Thousands of children across Northern Ireland will find out today what post-primary school they will transfer to in September.
It is the first time that grammar schools set in place their own independent exams to determine which pupils would get places.
Education Minister Caitriona Ruane said nine out of 10 children should get into the school of their first choice.
But she said testing was "socially unjust" and "educationally unsound".
"I am very sympathetic to those parents who feel that their child has been rejected on the basis of breakaway tests," she said.
"No parent should have to tolerate their child being rejected in this manner and no child should suffer such a rejection. I will continue to do all within my powers to bring to an end a transfer process that does this to children and parents.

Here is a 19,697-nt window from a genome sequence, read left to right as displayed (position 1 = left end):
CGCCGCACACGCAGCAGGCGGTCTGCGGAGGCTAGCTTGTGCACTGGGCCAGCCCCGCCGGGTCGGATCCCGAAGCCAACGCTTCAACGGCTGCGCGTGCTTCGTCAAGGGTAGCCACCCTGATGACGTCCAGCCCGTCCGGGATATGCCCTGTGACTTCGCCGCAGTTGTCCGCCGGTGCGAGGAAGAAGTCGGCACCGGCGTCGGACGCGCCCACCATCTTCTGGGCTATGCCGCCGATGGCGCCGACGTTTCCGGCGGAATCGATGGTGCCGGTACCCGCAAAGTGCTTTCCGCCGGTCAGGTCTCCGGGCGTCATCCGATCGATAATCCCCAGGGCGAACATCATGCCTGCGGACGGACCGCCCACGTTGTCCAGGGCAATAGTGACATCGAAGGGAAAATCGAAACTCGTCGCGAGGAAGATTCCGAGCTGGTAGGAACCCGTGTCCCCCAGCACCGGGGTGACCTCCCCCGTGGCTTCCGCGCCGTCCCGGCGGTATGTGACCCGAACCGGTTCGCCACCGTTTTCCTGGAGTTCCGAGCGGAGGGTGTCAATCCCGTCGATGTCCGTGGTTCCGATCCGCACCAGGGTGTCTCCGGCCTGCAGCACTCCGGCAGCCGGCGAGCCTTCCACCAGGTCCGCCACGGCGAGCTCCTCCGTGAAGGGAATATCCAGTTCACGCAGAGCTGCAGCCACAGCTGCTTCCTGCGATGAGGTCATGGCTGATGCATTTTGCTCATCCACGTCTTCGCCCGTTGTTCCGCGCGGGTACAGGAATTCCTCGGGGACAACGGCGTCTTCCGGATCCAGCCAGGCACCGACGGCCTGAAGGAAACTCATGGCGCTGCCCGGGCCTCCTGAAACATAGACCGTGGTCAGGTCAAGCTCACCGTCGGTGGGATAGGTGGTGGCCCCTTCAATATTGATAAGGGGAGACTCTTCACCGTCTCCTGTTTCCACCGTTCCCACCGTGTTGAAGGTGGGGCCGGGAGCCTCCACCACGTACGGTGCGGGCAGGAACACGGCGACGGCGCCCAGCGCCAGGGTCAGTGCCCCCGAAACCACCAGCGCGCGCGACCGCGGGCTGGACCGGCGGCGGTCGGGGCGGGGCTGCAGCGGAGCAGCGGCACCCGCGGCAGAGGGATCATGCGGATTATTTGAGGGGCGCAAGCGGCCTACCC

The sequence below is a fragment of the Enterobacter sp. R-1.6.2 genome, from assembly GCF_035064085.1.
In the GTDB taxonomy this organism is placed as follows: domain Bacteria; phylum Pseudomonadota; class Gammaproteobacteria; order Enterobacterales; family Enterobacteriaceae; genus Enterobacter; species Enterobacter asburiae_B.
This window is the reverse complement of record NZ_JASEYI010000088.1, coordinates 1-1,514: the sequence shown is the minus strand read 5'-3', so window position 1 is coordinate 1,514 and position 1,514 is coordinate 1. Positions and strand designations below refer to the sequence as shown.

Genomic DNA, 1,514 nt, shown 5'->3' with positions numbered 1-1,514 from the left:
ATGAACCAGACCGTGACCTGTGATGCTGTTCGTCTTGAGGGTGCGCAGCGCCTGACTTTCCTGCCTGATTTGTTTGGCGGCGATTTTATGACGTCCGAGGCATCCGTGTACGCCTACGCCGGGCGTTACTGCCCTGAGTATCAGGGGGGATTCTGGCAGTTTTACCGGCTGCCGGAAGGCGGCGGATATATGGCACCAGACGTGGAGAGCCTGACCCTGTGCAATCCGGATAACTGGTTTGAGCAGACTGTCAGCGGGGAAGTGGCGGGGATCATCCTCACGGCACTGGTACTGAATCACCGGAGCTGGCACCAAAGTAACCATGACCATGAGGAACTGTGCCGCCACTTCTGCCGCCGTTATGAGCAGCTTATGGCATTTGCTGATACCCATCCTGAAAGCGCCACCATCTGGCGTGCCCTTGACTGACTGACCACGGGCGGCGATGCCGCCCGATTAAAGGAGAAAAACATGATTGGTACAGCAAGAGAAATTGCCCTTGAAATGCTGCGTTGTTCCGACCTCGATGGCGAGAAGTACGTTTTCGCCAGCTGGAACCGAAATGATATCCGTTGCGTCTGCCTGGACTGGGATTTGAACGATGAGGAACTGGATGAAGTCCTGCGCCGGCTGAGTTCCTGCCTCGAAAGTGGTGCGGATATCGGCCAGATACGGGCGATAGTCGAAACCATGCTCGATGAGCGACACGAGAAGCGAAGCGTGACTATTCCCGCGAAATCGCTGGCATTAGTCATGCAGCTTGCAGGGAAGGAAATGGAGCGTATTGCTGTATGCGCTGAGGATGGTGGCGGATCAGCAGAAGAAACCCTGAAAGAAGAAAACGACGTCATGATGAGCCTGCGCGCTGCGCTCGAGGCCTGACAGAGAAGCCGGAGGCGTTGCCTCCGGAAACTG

"The policy of the Department of Education is for a non-selective system. That is not going to change. The new transfer procedures are in place and they will remain in place. We have moved on and will continue to move."
The Labour government, under direct rule, had planned to abolish academic selection altogether but a deal under the St Andrew's Agreement won it a reprieve.
It was then left it up to the local politicians to find a solution to what should replace the official 11-plus.
However, they cannot agree and so Northern Ireland is without a regulated test, although grammar schools are still permitted to use academic selection.
After giving up on the prospect of politicians finding a compromise, the grammar schools decided to set their own tests, but they split into two camps running totally different exams.